The plot of the story is what readers find the most problem with. This story is ultimately about a teenage psychopath who manipulates his classmates in to committing a crime. There is murder, poisoning, arson, under-aged drinking, cover-up and manipulation within this book and challengers don't believe that is good for the teenage reader.
"The Greenville, South Carolina, school board voted June 12 to keep Blood and Chocolate by Annette Curtis Klause and Killing Mr. Griffin by Lois Duncan on high-school library shelves, but to pull Blood and Chocolate from Greenville’s middle-school libraries" ("American Libraries Magazine" ).
Greenville, South Carolina attempted to ban
"Killing Mr Griffin" and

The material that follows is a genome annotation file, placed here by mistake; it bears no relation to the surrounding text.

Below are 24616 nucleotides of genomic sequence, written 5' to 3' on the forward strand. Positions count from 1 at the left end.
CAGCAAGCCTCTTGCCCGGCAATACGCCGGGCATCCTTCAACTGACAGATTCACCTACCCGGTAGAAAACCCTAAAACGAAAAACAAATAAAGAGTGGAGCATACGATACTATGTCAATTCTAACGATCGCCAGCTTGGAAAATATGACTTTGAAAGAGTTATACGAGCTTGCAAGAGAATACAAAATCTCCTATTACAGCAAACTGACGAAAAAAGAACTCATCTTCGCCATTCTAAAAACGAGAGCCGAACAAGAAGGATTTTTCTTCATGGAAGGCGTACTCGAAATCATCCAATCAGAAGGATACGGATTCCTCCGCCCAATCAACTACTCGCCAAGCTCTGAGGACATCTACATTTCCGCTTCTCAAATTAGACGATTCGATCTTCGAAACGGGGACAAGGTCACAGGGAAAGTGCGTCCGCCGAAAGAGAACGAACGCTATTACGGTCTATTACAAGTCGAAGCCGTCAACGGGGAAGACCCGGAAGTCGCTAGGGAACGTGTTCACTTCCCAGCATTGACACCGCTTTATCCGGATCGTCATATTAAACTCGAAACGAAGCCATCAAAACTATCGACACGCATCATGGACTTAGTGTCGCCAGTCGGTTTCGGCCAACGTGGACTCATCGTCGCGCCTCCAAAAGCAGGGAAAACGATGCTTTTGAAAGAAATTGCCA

"Blood and Chocolate" from their school libraries.
"Killing Mr. Griffin" Should Not Be Banned
"Killing Mr. Griffin" the movie
"Killing Mr. Griffin" was turned in to a movie in 1997. Here is a link to the trailer on IMDb:
At the end of the book the reader finds out that one character is a psychopath and managed to manipulate the other students in to ultimately committing murder.
"'This individual is unique among pathological personalities in appearing, even on close examination, to be not only quite normal but unusually intelligent and charming. He appears quite sincere and loyal and may perform brilliantly at any endeavor. He often has tremendous charismatic power over others.' ...'It's a description of Mark,' Susan said" (Duncan, 2989).
Through out this book the reader is forced to consider that parents of teenagers are too far removed and do not really know what is going on in the lives of their children, no matter what they believe.